In one of the tweets, a troll threatened the judges in no uncertain terms: “If these traitors are not rearrested, someone will pay a very dear price. I mean it. We will wreak havoc.” Another ranted: “Every prosecutor and judge who has released FETÖ members will be purged from their position. This is the final decision of the STATE. Let everyone know!” Another tweeted: “Our Ministry of Justice and HSYK [Board of Judges and Prosecutors] took action. The traitors will not be released, God willing.”
The judges of the Istanbul 25th High Criminal Court had ordered the release pending trial of 21 out of 29 defendants, all of whom had been locked up on trumped-up charges of terrorism, at their first hearing on the afternoon of March 31, 2017. In the course of the same day 13 of the defendants were rearrested on a different accusation, namely attempting a coup-d’état, while the other eight were rearrested by a higher court, the 26th High Criminal Court, upon the appeal of the office of the public prosecutor. Thus, none of the journalists released had the opportunity to leave the prison.
The threats indeed paid off. The presiding judge of the 25th High Criminal Court, İbrahim Lorasdağı, and its members, Barış Cömert and Necla Yeşilyurt Gülbiçim, as well as the public prosecutor were suspended three days later.
Lawyers argue that the rearrest order of 26th High Criminal Court was unlawful because under the Code on Criminal Procedure, only release and arrest orders decreed by penal courts of peace are subject to appeal. A criminal court’s release order during a trial is final and not subject to appeal unless new evidence emerges shedding light on the crimes allegedly committed by the defendants.
All 29 defendants in the case, who had once worked in media outlets affiliated with the Gülen movement, were victims of the country’s controversial and broadly interpreted anti-terrorism laws. Yet, they are not the only ones. Along with them a broad range of dissidents including lawyers, politicians, academics, human rights defenders and civil servants fell victim to the country’s notorious anti-terrorism laws.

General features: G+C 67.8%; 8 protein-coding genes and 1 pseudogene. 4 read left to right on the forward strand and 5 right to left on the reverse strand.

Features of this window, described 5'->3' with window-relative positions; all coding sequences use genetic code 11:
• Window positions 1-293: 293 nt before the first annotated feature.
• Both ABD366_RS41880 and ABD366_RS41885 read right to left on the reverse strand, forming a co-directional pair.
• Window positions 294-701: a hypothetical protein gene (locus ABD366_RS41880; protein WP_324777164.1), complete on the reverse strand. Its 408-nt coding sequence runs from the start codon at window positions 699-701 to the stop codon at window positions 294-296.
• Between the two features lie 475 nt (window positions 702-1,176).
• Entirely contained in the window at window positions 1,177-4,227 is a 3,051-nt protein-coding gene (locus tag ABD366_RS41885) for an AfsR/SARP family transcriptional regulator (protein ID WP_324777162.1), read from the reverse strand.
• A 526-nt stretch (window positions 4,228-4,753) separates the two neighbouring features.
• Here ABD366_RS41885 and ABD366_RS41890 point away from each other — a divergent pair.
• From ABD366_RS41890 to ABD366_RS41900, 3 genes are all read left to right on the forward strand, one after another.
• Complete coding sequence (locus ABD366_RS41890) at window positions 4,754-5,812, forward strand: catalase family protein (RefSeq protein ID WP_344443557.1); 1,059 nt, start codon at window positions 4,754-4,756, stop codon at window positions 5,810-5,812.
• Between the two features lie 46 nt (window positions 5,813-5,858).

One of the defendants, Hanım Büşra Erdal, worked as a correspondent for the Zaman daily, which had at one time been the highest circulating newspaper in Turkey before it was seized by the government on March 4, 2016 over its alleged affiliation with the Gülen movement. Erdal was arrested on July 25, 2016, ten days after the failed putsch, on accusations of membership in the Gülen movement. The indictment contained only her reports and tweets and the fact that she had worked for Zaman as evidence. At her first hearing on March 31, 2017 the public prosecutor demanded 10 years’ imprisonment for her. The 25th High Criminal Court instead ordered her release. Yet she was not allowed to leave the prison and was rearrested that same night along with her colleagues. Worse yet, she was humiliated by the prison authorities before being taken back to her cell, subjected to a strip search. She was eventually sentenced to six years, three months on March 8, 2018.
The ruling party of President Erdoğan is known to employ a horde of Internet trolls, the so-called AK trolls, to intimidate and discredit dissidents, disseminate pro-Erdoğan propaganda and shape public opinion favorable to the Erdoğan regime on social media. A midnight public statement by the notorious Pelican group, a shady yet influential pro-Erdoğan Internet troll group, forced Ahmet Davutoğlu, Turkey’s last elected prime minister, to step down after he fell from Erdoğan’s good graces.
After the failed coup attempt the Erdoğan government dismissed more than 4,000 judges and prosecutors with emergency decree-laws issued during a two-year state of emergency. The judicial ranks thus vacated were filled with neophytes and ruling party partisans who were turned into a scourge on dissidents at the hands of the government.
According to Reporters Without Borders’ (RSF) recently published 2020 World Press Freedom Index in which Turkey was ranked 154th among 180 countries in terms of press freedom, Turkey is the world’s biggest jailer of professional journalists. The Stockholm Center for Freedom (SCF) has documented that 166 journalists are currently behind bars in Turkey, while 167 wanted on fabricated terrorism charges have been forced to live in exile. The Turkish government has seized nearly 200 media outlets including the country’s largest daily newspaper as well as most popular TV networks since 2015.